To begin this process, though, a man must wake himself up—not in a physical sense, but in a perceptual one.

The Awakening of a Man to the Realization of His Dream

Once a man realizes that the task in front of him is to make many small changes over time, his immediate goal must be to wake himself up in a way that will allow him to estimate the changes needing to be made.

To do so, he must make three critical adjustments to his life:

  • The tuning of his perception filter
  • The deceleration of the speed of his life
  • The reframing of his daily experiences

By focusing his attention here, he can prepare himself to take advantage of the many life-changing events each day that were never noticed before.

The tuning of your perception filter

In order to make tiny changes, you must prepare yourself to see the tiny things that precipitate them. Where you previously waited for life to hand you a striking blow, you now must turn up the dial on the microscope and become sensitive to the many small events that happen each day that affect how you behave.

By tuning your perception filter to a finer lens, you prepare yourself to take in the many otherwise unnoticed events in your life. Rather than seeing a bad day, you’ll see the individual things that went wrong that lead up to such a day. And you’ll notice the things that went right, but weren’t good enough to overcome your negative feelings.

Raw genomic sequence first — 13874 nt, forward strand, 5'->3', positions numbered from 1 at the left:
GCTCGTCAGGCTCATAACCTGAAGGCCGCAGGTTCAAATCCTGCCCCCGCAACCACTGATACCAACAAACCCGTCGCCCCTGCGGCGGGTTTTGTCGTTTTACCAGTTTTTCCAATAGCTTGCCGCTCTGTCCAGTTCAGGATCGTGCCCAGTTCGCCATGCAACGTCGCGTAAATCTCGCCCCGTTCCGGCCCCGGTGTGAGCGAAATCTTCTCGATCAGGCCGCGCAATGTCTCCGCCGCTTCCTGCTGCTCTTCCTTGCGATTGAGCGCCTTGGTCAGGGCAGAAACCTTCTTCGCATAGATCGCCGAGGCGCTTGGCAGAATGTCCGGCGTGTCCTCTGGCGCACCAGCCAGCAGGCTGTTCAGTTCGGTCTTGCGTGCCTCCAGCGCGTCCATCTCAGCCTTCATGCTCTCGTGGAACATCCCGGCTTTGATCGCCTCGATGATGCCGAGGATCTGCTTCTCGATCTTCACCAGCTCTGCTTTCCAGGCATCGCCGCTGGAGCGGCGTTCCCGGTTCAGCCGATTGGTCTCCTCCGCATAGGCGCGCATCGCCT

More importantly, you’ll see the way you reacted to each event so that you might start to alter the way you behave when a similar event occurs again.

Instead of seeing your boss as a jerk, you’ll see the minute characteristics that make you feel this way about him. You’ll pinpoint the problem, and then you’ll see how you react to him so that you may alter your own behavior.

Rather than seeing a task as too hard, you’ll see the many small parts of the task—the ones that are easy to complete, and the ones that will keep you from finishing it. This will allow you to see where your attention must be focused to improve and complete the work.

With the ever finer tuning of your perception filter and each alteration of your behavior, you’ll begin to build small successes that add up to a sum much larger than its parts.

The deceleration of the speed of life

In a modern world, your life is allowed to move at whichever speed you choose for it. And the predominant setting for most men is “fast,” so you’re likely to default there without consciously deciding on it.